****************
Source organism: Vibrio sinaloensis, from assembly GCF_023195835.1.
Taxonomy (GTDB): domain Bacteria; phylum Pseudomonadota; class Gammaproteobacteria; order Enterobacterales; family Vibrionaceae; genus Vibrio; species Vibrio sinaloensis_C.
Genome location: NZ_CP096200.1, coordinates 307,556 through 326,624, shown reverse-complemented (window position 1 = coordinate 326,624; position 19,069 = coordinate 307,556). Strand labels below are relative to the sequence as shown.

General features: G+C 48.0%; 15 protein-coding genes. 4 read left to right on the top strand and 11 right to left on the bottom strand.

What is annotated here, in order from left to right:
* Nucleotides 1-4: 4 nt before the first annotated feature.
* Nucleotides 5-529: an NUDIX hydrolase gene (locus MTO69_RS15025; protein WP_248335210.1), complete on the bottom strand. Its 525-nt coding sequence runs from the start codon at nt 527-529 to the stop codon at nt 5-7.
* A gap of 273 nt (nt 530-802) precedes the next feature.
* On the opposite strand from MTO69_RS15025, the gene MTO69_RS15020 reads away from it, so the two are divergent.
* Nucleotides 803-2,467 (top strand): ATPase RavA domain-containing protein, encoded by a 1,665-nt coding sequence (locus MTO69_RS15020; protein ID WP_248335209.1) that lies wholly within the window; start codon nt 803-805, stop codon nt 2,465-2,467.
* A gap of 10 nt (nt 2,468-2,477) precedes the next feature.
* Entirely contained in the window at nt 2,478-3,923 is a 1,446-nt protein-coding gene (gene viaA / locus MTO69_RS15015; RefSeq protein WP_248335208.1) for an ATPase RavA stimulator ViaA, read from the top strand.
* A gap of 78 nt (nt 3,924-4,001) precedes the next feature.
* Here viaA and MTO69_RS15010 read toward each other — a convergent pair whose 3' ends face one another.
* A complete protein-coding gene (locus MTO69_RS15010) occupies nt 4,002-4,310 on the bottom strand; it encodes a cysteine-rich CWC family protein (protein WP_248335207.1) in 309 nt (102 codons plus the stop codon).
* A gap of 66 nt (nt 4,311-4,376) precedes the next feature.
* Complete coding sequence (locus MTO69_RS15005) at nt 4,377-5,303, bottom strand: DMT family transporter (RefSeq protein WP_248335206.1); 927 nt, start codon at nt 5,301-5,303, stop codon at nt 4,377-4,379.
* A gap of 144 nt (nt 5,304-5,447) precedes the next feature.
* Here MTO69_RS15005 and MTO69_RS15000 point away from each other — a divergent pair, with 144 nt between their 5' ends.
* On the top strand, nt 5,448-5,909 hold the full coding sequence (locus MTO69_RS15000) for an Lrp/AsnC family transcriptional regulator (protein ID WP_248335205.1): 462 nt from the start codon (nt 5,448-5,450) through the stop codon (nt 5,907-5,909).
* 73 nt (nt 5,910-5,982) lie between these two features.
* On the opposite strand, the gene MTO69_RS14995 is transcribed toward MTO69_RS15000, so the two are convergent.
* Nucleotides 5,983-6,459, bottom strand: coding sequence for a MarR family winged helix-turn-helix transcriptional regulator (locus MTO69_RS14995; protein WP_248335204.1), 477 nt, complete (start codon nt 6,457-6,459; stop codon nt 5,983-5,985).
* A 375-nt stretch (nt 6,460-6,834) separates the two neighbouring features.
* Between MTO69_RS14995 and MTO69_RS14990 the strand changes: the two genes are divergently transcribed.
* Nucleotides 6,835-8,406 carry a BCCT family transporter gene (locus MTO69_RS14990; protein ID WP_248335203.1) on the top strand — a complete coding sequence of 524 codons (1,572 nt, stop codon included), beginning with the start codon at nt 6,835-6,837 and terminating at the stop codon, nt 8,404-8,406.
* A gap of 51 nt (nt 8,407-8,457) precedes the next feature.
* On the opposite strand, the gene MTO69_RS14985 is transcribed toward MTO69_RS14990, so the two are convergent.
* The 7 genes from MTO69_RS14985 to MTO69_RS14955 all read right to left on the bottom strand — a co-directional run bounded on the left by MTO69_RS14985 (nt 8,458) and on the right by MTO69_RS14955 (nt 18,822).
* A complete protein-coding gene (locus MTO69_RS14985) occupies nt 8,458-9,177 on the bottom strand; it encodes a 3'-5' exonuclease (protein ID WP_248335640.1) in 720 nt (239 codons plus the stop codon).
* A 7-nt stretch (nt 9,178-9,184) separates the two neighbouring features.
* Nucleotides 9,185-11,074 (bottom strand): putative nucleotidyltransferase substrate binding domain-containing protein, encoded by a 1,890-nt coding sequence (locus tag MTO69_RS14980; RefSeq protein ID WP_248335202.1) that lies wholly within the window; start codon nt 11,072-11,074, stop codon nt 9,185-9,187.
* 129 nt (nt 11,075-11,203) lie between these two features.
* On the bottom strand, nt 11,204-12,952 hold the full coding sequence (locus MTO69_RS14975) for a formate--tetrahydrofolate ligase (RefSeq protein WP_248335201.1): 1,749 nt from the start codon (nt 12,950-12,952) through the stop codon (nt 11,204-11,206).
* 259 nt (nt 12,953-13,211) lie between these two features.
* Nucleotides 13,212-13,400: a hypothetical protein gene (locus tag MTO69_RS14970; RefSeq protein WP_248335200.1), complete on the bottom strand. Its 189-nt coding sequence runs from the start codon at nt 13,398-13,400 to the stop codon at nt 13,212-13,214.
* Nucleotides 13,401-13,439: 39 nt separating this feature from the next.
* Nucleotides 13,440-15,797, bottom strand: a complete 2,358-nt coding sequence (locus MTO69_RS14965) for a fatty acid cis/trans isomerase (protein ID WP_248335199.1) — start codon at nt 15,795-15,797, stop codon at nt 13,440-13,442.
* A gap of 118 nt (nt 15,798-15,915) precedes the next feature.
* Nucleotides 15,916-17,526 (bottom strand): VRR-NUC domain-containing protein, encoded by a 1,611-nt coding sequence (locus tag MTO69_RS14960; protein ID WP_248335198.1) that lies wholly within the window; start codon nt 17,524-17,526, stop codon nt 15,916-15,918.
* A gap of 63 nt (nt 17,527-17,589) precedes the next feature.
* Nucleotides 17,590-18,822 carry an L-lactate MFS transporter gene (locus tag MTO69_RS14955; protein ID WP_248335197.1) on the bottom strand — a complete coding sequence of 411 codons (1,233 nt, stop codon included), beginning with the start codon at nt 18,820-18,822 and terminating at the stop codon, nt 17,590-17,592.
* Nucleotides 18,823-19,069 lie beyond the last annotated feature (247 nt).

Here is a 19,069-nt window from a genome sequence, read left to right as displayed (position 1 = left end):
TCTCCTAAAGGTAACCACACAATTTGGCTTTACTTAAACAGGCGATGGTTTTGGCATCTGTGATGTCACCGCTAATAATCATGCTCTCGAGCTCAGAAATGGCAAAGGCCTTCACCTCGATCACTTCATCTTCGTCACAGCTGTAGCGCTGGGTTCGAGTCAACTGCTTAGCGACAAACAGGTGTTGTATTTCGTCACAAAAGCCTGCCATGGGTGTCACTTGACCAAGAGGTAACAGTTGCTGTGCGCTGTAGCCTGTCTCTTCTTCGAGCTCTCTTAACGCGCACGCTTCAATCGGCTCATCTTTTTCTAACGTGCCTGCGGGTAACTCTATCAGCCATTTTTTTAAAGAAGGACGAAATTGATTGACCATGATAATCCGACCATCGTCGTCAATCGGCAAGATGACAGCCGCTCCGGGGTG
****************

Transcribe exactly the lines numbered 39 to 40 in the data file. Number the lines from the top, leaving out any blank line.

* A gap of 118 nt (nt 15,798-15,915) precedes the next feature.
* Nucleotides 15,916-17,526 (bottom strand): VRR-NUC domain-containing protein, encoded by a 1,611-nt coding sequence (locus tag MTO69_RS14960; protein ID WP_248335198.1) that lies wholly within the window; start codon nt 17,524-17,526, stop codon nt 15,916-15,918.